Vitamin E is a potent antioxidant that is capable of pro-tecting polyunsaturated fatty acids from oxidative breakdown. This vitamin also functions to enhance vita-min A use. Although several other physiological actions have been suggested, to date no unifying concept exists to explain these actions. Vitamin E ( -tocopherol) is found in a variety of foodstuffs, the richest sources be-ing plant oils, including wheat germ and rice, and the lipids of green leaves.


Deficiency of vitamin E is characterized by low serum tocopherol levels and a positive hydrogen perox-ide hemolysis test. This deficiency is believed to occur in patients with biliary, pancreatic, or intestinal disease that is characterized by excessive steatorrhea. Prema-ture infants with a high intake of fatty acids exhibit a deficiency syndrome characterized by edema, anemia, and low tocopherol levels. This condition is reversed by giving vitamin E.


Prolonged administration of large dosages of vita-min E may result in muscle weakness, fatigue, headache, and nausea. This toxicity can be reversed by discontinu-ing the large-dose supplementation.


Vitamin K


Vitamin K+ activity is associated with several quinones, including phylloquinone (vitamin K1), menadione (vita-min K3), and a variety of menaquinones (vitamin K2). These quinones promote the synthesis of proteins that are involved in the coagulation of blood. These proteins include prothrombin, factor VII (proconvertin), factor IX (plasma thromboplastin), and factor X (Stuart fac-tor). The vitamin K+ quinones are obtained from three major sources. Vitamin K+ is present in various plants, especially green vegetables. The mena-quinones that possess vitamin K2 activity are synthe-sized by bacteria, particularly gram-positive organisms; the bacteria in the gut of animals produce useful quan-tities of this vitamin. Vitamin K3 is a chemically synthe-sized quinone that possesses the same activity as vita-min K1.


Vitamin K+ deficiency results in increased bleeding time. This hypoprothrombinemia may lead to hemor-rhage from the gastrointestinal tract, urinary tract, and nasal mucosa. In normal, healthy adults, deficiency is rare. The two groups at greatest risk are newborn in-fants and patients receiving anticoagulant therapy; hy-poprothrombinemia preexists in these two groups. Any disease that causes the malabsorption of fats may lead to deficiency. Inhibition of the growth of intestinal bac-teria from extended antibiotic therapy will result in de-creased vitamin K synthesis and possible deficiency.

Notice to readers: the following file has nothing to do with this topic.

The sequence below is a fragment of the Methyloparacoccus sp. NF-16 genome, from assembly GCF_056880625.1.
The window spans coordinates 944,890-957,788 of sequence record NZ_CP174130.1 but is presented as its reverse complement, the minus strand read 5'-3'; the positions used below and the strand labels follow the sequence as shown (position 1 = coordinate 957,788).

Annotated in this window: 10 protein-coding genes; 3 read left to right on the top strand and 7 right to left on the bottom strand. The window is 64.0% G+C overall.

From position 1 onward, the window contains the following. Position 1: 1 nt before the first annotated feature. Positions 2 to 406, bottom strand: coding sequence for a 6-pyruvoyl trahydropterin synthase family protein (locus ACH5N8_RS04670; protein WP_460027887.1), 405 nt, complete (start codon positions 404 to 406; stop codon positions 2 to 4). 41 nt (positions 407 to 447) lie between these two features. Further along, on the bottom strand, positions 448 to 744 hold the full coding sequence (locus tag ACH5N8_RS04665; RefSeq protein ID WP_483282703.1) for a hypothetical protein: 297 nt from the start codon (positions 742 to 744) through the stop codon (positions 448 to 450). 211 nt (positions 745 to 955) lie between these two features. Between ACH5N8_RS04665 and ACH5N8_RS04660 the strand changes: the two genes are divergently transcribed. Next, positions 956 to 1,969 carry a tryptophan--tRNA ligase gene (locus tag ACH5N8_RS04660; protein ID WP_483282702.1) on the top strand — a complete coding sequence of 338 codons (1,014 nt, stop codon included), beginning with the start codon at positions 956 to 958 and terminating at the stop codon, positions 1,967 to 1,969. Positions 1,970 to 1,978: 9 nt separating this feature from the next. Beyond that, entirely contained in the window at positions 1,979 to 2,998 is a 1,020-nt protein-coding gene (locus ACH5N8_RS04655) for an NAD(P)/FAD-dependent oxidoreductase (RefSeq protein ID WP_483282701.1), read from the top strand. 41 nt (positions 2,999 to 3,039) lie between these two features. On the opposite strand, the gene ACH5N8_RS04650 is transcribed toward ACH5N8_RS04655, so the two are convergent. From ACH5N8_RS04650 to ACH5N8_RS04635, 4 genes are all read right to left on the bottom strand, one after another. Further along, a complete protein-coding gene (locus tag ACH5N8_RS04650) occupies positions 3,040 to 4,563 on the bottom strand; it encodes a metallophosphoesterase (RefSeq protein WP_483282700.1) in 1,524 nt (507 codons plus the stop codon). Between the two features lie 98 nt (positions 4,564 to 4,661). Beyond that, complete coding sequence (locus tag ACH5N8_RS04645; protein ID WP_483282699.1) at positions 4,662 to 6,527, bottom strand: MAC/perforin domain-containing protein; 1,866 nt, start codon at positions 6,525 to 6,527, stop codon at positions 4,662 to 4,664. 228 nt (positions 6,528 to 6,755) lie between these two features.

Toxicity of vitamin K has not been well defined. Jaundice may occur in a newborn if large dosages of vi-tamin K are given to the mother before birth. Although kernicterus may result, this can be prevented by using vitamin K.


Water-Soluble Vitamins

The B Vitamins


The B vitamin group is made up of substances that tend to occur together in foods and are given the collective name vitamin B complex. The vitamins of the B group usually have to be converted to an active form, and most of them play a vital role in intracellular metabo-lism (Table 68.1). The B vitamins are obtained from both meat and vegetable products, except for vitamin B12, which occurs only in animal products. The richest source of the B vitamin group is seeds, including the germ of wheat or of rice.


The deficiency diseases associated with the lack of the individual B vitamins are briefly described next.


Severe thiamine (vitamin B1) deficiency results in beriberi. The symptoms can include growth retardation, muscular weakness, apathy, edema, and heart failure. Neurological symptoms, such as personality changes and mental deterioration, also may be present in severe cases. Because of the role played by thiamine in meta-bolic processes in all cells, a mild deficiency may occur when energy needs are increased. Since thiamine is widely distributed in food, beriberi is rare except in communities existing on a single staple cereal food. The disease does occur with some frequency in alcoholics, whose poor diet may lead to an inadequate daily intake of thiamine.


Riboflavin (vitamin B2) deficiency results in local se-borrheic dermatitis that may be limited to the face and scrotum. Other symptoms of ariboflavinosis include an-gular stomatitis, cheilitis, and glossitis. Specific ocular signs include vascularization of the cornea and keratitis. This deficiency usually occurs in association with defi-ciency of other B complex vitamins.